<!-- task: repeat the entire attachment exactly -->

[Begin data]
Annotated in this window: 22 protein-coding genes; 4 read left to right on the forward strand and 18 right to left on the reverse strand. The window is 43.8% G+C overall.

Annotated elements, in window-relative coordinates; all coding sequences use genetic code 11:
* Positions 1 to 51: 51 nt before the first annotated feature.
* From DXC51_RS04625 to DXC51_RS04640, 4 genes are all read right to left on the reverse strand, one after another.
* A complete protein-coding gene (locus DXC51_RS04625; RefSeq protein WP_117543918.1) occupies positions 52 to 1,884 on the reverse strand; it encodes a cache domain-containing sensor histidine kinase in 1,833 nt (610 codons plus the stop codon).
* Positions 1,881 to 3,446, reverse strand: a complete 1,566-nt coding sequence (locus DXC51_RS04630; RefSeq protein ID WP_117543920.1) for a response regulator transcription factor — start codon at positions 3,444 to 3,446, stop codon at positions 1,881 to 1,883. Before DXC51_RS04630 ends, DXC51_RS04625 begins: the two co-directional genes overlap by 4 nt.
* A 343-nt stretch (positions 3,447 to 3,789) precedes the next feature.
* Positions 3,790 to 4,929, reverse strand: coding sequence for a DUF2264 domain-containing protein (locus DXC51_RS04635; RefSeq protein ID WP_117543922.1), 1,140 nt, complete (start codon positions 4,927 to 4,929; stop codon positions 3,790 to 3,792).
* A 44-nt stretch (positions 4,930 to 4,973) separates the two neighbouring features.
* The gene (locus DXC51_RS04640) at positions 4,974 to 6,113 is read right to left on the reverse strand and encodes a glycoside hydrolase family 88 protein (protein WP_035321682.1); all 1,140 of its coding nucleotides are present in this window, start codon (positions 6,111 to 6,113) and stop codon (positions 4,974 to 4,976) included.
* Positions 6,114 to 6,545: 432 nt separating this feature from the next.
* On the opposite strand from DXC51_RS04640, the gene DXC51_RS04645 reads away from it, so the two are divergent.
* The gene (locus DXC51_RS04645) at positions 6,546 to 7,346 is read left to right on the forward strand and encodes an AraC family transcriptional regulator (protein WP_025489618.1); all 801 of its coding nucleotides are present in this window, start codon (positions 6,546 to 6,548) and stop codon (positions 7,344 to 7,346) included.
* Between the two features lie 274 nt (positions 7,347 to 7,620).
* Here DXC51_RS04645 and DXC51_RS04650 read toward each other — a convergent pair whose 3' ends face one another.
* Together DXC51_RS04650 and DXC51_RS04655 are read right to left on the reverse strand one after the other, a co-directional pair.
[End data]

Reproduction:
Annotated in this window: 22 protein-coding genes; 4 read left to right on the forward strand and 18 right to left on the reverse strand. The window is 43.8% G+C overall.

Annotated elements, in window-relative coordinates; all coding sequences use genetic code 11:
* Positions 1 to 51: 51 nt before the first annotated feature.
* From DXC51_RS04625 to DXC51_RS04640, 4 genes are all read right to left on the reverse strand, one after another.
* A complete protein-coding gene (locus DXC51_RS04625; RefSeq protein WP_117543918.1) occupies positions 52 to 1,884 on the reverse strand; it encodes a cache domain-containing sensor histidine kinase in 1,833 nt (610 codons plus the stop codon).
* Positions 1,881 to 3,446, reverse strand: a complete 1,566-nt coding sequence (locus DXC51_RS04630; RefSeq protein ID WP_117543920.1) for a response regulator transcription factor — start codon at positions 3,444 to 3,446, stop codon at positions 1,881 to 1,883. Before DXC51_RS04630 ends, DXC51_RS04625 begins: the two co-directional genes overlap by 4 nt.
* A 343-nt stretch (positions 3,447 to 3,789) precedes the next feature.
* Positions 3,790 to 4,929, reverse strand: coding sequence for a DUF2264 domain-containing protein (locus DXC51_RS04635; RefSeq protein ID WP_117543922.1), 1,140 nt, complete (start codon positions 4,927 to 4,929; stop codon positions 3,790 to 3,792).
* A 44-nt stretch (positions 4,930 to 4,973) separates the two neighbouring features.
* The gene (locus DXC51_RS04640) at positions 4,974 to 6,113 is read right to left on the reverse strand and encodes a glycoside hydrolase family 88 protein (protein WP_035321682.1); all 1,140 of its coding nucleotides are present in this window, start codon (positions 6,111 to 6,113) and stop codon (positions 4,974 to 4,976) included.
* Positions 6,114 to 6,545: 432 nt separating this feature from the next.
* On the opposite strand from DXC51_RS04640, the gene DXC51_RS04645 reads away from it, so the two are divergent.
* The gene (locus DXC51_RS04645) at positions 6,546 to 7,346 is read left to right on the forward strand and encodes an AraC family transcriptional regulator (protein WP_025489618.1); all 801 of its coding nucleotides are present in this window, start codon (positions 6,546 to 6,548) and stop codon (positions 7,344 to 7,346) included.
* Between the two features lie 274 nt (positions 7,347 to 7,620).
* Here DXC51_RS04645 and DXC51_RS04650 read toward each other — a convergent pair whose 3' ends face one another.
* Together DXC51_RS04650 and DXC51_RS04655 are read right to left on the reverse strand one after the other, a co-directional pair.